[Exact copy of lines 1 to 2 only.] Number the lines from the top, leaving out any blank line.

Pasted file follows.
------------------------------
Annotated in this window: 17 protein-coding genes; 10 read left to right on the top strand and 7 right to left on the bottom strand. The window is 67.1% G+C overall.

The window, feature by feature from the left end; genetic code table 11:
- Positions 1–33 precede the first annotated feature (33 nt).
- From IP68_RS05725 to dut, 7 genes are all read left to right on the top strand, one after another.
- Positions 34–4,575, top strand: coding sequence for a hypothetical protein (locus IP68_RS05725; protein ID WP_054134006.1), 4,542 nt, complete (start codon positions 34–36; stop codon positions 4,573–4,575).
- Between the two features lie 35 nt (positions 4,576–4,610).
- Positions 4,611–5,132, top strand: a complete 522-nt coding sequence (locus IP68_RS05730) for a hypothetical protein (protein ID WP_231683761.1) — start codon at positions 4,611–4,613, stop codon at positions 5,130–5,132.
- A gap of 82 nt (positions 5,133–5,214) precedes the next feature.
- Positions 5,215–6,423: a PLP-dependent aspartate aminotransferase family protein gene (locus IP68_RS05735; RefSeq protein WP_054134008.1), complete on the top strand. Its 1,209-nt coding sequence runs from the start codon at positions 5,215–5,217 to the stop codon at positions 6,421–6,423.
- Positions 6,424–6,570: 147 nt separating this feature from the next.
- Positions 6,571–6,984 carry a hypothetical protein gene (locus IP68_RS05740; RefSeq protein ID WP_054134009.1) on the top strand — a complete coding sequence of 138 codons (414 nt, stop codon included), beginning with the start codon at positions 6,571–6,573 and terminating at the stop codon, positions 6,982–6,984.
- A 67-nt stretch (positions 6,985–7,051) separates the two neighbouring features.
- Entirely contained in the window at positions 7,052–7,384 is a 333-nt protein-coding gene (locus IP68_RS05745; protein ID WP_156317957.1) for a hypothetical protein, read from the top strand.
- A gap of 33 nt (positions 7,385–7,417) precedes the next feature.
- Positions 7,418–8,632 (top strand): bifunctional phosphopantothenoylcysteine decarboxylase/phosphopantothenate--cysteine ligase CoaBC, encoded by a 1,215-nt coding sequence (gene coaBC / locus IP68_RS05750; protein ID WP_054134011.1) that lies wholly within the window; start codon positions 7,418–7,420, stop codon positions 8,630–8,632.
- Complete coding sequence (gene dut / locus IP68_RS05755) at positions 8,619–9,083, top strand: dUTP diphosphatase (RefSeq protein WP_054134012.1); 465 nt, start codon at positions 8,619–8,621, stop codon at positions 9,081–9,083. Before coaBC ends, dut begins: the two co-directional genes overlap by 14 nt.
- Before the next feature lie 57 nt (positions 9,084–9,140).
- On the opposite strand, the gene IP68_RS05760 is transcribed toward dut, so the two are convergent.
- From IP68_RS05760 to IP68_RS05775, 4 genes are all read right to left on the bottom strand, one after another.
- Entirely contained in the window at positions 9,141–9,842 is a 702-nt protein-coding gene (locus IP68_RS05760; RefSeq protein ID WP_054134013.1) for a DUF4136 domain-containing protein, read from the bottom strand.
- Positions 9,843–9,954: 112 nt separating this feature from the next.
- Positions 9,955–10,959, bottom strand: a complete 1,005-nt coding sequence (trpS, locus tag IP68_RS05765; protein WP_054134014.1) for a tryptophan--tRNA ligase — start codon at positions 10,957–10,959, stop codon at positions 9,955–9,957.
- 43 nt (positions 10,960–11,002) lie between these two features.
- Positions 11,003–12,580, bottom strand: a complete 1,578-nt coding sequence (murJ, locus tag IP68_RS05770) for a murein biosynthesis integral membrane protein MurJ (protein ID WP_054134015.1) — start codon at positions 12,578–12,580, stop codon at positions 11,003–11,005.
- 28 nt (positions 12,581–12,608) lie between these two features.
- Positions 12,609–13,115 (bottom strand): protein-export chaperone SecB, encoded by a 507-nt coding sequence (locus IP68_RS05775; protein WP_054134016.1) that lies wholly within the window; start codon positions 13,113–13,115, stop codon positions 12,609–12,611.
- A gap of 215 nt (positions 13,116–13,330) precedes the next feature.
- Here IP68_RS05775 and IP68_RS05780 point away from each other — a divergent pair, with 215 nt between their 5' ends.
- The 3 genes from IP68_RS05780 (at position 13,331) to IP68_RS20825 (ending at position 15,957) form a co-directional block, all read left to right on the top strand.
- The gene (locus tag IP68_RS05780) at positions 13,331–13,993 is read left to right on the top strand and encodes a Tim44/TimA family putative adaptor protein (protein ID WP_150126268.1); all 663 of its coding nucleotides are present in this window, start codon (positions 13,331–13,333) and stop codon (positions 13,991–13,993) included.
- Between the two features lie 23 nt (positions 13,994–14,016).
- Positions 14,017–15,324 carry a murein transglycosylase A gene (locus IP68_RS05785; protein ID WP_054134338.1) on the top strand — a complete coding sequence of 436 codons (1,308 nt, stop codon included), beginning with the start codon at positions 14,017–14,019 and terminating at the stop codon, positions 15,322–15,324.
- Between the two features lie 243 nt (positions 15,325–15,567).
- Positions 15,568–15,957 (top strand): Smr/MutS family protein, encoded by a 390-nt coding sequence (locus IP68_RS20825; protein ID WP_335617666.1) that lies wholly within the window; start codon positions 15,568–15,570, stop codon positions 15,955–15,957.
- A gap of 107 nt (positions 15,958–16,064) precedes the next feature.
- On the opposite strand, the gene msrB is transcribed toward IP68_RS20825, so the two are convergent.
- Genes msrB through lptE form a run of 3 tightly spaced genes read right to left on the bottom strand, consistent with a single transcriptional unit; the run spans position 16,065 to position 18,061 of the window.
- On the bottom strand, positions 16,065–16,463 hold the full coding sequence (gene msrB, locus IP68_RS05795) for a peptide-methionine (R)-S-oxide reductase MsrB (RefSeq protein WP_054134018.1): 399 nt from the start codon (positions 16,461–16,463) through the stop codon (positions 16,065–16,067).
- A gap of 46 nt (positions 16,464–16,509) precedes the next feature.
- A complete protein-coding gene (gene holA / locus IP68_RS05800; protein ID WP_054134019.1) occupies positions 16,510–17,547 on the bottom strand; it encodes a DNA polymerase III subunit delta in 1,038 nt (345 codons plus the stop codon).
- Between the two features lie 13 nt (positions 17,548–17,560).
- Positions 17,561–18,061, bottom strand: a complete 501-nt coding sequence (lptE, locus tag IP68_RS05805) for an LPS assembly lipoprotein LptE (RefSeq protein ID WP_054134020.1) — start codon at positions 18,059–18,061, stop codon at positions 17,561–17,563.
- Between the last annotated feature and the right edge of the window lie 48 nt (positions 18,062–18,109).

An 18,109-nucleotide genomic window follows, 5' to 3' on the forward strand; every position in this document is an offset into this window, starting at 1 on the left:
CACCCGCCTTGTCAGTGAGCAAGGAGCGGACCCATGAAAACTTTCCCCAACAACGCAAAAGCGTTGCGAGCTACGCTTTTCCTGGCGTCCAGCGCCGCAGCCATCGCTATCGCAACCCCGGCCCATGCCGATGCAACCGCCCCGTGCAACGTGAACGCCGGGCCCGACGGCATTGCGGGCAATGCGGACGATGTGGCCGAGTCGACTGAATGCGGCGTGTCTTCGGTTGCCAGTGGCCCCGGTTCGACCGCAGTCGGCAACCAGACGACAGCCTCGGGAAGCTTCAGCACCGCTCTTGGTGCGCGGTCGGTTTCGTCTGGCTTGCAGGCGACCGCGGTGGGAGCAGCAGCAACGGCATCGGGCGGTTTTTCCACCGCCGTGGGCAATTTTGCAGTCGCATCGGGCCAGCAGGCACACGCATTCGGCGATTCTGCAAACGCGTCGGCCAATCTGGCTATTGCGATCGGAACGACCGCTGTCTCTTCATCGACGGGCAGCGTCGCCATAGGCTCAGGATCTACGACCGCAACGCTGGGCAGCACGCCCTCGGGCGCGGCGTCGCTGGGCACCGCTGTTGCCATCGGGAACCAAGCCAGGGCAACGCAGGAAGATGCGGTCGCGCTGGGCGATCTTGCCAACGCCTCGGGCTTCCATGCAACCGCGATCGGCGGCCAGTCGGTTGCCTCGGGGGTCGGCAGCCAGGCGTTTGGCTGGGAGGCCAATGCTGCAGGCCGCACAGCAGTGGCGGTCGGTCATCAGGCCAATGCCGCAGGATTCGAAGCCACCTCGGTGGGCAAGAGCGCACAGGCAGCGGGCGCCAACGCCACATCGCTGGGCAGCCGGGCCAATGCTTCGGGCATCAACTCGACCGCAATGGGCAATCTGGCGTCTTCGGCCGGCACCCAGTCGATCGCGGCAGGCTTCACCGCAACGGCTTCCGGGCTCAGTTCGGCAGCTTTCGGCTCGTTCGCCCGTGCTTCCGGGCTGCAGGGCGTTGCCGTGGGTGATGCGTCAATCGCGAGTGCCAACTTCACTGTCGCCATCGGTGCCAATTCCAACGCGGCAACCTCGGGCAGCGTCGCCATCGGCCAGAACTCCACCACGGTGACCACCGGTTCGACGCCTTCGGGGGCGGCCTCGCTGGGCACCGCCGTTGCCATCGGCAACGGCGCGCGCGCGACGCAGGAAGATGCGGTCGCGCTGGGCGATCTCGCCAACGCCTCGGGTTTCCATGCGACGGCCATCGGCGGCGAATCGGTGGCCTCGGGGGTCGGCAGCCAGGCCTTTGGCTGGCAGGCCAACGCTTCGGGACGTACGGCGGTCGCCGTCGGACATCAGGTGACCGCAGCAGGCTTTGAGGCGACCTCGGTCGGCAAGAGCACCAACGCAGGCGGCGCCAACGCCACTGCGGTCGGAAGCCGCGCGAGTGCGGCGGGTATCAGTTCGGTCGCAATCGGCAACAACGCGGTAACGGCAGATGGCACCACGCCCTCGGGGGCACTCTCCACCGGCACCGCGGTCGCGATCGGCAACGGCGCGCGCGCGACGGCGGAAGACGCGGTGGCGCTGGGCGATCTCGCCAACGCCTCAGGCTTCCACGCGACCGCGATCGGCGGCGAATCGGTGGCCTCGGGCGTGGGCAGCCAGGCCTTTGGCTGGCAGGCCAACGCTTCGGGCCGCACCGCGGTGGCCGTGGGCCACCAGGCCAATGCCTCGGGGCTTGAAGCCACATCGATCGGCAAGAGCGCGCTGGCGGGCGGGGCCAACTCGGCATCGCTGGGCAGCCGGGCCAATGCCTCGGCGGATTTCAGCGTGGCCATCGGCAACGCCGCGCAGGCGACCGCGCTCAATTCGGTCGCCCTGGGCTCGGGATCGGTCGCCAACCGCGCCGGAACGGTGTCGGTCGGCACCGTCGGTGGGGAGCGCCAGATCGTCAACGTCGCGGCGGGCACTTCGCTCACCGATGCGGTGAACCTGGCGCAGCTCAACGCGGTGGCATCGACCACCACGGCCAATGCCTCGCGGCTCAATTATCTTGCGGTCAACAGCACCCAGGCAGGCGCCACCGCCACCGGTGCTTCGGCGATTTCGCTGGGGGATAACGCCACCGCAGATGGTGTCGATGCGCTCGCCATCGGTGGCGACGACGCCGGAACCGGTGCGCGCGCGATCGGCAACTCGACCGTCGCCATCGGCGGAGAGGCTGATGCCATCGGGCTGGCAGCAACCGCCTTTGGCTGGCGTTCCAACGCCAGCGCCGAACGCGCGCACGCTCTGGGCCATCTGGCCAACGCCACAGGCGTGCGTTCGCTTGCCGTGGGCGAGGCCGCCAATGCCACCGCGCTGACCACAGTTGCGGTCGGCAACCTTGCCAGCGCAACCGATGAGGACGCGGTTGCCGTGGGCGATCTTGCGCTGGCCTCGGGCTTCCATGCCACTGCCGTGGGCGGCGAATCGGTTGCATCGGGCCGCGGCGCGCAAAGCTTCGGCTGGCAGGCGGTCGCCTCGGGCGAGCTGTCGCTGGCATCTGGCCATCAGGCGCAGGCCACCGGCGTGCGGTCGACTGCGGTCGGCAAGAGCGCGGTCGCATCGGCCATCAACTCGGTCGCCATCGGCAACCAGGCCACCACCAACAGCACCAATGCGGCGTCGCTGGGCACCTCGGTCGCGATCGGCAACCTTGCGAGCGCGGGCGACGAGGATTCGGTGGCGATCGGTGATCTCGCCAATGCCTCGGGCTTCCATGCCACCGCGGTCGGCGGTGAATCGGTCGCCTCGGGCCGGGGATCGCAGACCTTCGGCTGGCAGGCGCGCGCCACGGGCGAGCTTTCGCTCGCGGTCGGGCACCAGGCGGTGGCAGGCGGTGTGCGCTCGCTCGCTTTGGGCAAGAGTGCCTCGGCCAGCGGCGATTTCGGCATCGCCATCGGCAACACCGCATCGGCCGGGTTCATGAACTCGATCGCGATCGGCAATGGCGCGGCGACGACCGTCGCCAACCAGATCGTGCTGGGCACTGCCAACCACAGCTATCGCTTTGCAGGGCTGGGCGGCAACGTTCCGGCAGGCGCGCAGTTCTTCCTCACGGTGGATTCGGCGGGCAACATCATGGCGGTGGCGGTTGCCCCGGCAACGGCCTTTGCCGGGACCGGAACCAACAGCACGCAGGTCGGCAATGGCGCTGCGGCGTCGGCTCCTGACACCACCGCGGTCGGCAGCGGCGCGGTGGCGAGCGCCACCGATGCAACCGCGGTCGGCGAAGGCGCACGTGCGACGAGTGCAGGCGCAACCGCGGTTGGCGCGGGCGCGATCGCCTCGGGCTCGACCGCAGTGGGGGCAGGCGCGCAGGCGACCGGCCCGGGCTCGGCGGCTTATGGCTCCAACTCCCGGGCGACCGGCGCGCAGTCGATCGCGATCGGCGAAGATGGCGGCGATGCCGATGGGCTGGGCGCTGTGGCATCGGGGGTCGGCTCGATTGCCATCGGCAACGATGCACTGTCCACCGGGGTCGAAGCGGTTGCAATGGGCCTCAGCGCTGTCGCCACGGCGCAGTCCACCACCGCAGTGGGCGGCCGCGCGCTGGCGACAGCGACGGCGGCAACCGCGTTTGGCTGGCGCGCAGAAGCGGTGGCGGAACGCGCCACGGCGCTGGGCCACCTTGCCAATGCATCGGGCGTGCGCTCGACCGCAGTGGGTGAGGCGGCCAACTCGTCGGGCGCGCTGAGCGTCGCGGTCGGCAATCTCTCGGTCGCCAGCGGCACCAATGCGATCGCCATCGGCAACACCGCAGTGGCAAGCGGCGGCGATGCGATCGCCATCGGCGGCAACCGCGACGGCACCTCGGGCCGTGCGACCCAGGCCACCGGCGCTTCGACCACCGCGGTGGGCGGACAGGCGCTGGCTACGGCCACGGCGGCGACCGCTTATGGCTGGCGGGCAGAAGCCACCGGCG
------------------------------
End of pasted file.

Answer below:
Annotated in this window: 17 protein-coding genes; 10 read left to right on the top strand and 7 right to left on the bottom strand. The window is 67.1% G+C overall.

The window, feature by feature from the left end; genetic code table 11: